Similarly to how we have different units for font sizes, there are a number of different ways we can define a colour in css.

There are currently four css properties that accept a colour as a value - color, background-color, border-color, and outline-color. For each of these properties, the colour value can be any of the following -

  • A named keyword, e.g. black
  • An rgb or rgba unit, e.g. rgb(0, 0, 0)
  • An hsl or hsla unit, eg. hsl(0, 0%, 0%)
  • transparent
  • currentColor
  • inherit

Named keywords

Named keywords are plain English names for certain colours which have been predefined within css. Modern browsers understand these keywords in the same way that they understand the other numeric inputs.

There are currently 145 of these keywords, each with a corresponding numeric RGB value.

Using a named keyword is as simple as writing -

div {  
  color: plum;

rgb and rgba


The RGB format is the most popular way of defining colour in CSS. The RGB colour model works by declaring specific levels of red, green and blue.

There are four formats in which RGB can be written in for css -

Notation Description Example - Black
Decimal Value between 0 and 255 for each primary colour rgb(0, 0, 0)
Percentage A percentage value (0-100%) for each primary colour rgb(0%, 0%, 0%)
A 6-digit format forming a unique code for each colour combination #000000
Shorthand for 6-digit hexadecimal notation #000

The 3-digit hexadecimal notation is a shorthand for certain 6-digit values which have repeating elements. The 3-digit version is converted into the full 6-digit version by duplicating each of the three digits. For example, #fb0 becomes #ffbb00.


RGBA is an extension of RGB to allow the specification of transparency within the same function. Only the decimal and percentage notations can be used with RGBA.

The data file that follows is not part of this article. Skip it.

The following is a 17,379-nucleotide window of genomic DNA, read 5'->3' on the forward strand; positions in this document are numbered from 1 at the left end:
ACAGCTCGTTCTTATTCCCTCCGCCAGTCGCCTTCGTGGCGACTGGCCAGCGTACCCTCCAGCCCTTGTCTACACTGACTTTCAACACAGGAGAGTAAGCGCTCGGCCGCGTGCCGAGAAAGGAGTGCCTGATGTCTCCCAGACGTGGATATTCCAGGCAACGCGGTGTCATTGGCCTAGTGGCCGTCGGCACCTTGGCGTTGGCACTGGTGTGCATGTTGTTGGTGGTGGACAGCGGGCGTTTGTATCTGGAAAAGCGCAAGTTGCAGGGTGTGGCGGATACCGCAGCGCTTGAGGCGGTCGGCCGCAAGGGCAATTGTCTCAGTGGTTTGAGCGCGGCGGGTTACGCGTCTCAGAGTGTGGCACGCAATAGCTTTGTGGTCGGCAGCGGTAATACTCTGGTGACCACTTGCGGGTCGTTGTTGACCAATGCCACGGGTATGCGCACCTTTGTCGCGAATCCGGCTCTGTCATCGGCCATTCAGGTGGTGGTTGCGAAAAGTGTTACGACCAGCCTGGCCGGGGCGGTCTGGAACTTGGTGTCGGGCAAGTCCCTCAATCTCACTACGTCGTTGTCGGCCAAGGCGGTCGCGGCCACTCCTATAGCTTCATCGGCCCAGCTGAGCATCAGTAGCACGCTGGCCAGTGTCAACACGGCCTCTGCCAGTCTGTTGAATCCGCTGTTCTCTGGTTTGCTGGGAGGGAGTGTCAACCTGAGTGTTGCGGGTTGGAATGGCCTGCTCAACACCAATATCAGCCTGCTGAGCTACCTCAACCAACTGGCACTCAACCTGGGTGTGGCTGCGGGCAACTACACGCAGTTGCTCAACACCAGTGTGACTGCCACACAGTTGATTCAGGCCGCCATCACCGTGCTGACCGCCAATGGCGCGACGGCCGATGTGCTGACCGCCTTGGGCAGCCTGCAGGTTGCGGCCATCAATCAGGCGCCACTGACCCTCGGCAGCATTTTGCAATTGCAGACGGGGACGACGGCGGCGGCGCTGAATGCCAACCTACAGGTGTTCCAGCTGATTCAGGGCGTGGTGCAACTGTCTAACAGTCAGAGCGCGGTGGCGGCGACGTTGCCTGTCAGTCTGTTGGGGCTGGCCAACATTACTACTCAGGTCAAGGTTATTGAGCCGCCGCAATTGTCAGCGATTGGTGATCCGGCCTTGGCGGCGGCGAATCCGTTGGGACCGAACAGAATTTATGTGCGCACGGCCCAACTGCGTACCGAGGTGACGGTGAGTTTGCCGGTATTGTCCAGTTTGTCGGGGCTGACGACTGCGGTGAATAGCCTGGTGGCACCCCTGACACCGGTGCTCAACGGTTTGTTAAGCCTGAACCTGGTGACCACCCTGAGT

Notation Example - Black, 0.5 Opacity
Decimal rgba(0, 0, 0, 0.5)
Percentage rgba(0%, 0%, 0%, 0.5)

The RGBA unit is treated as a completely separate unit to RGB. This means that, for browsers that do not support RGBA (notably IE 8) the entire function will be disregarded. It is not the case that the opacity section at the end will just be ignored.

If you need to support these browsers, you will need to provide a solid colour fallback. For example -

div {  
  color: rgb(0, 0, 0); /* fallback for IE8 */
  color: rgba(0, 0, 0, 0.5);

hsl and hsla


The HSL model is an alternative to RGB. It works by specifying three dimensions - hue, saturation and lightness.

HSL Colour Wheel

Dimension Range Key Values
Hue 0 - 360 0/360 = red
120 = green
240 = blue
Saturation 0 - 100% 0% = grey
100% = full colour
Lightness 0 - 100% 0% = black
50% = normal
100% = white

The hue value is represented by the angle on the colour wheel. From this value, we can determine what colour - red, green, blue, or a mix between them - we are working with.

The saturation value is represented by the distance from the axis. It detemins the strength of the colour, with the lowest saturation being closer to the centre of the circle.

The lightness value is represented by the z-axis, the depth of the cylinder. This percentage value determines the shade of the colour, with 0% being completely black, 100%, being completely white, and 50%, being normal.


HSL is seen as a more intuitive format for colour because we are able to reason what a colour might be just from looking at the numeric value. For example, a pastel blue could be -

div {  
  background-color: hsl(200, 90%, 70%);
Pastel Blue


Like RGBA, the HSLA unit is an extension of HSL to allow the specification of transparency within the same function. The opacity unit is added as a fourth argument to the function.

div {  
  color: hsla(0, 100%, 50%, 1);


The transparent value for a colour-related css property can be used to specify a completely opaque colour.

It is treated in a similar way to the named keywords, in that it is essentially a shorthand for writing an RGBA value. What is actually computed when we use this value is rgba(0, 0, 0, 0).


The currentColor value is a keyword defined in CSS3. It was added to finally formalise a behaviour in CSS in which the border-color of an element was, by default, the same colour as the color property.

Now that is has been added as a value itself, it can be used on any of the colour related properties. Depending on which property it is set to, it has different meanings -

Property Computed value
Same value as the color property on the same element
color inherit

For example -

div {  
  color: #000;
  background-color: currentColor; /* computed value of #000 */


This value specifies that the element should take the same colour as it's parent.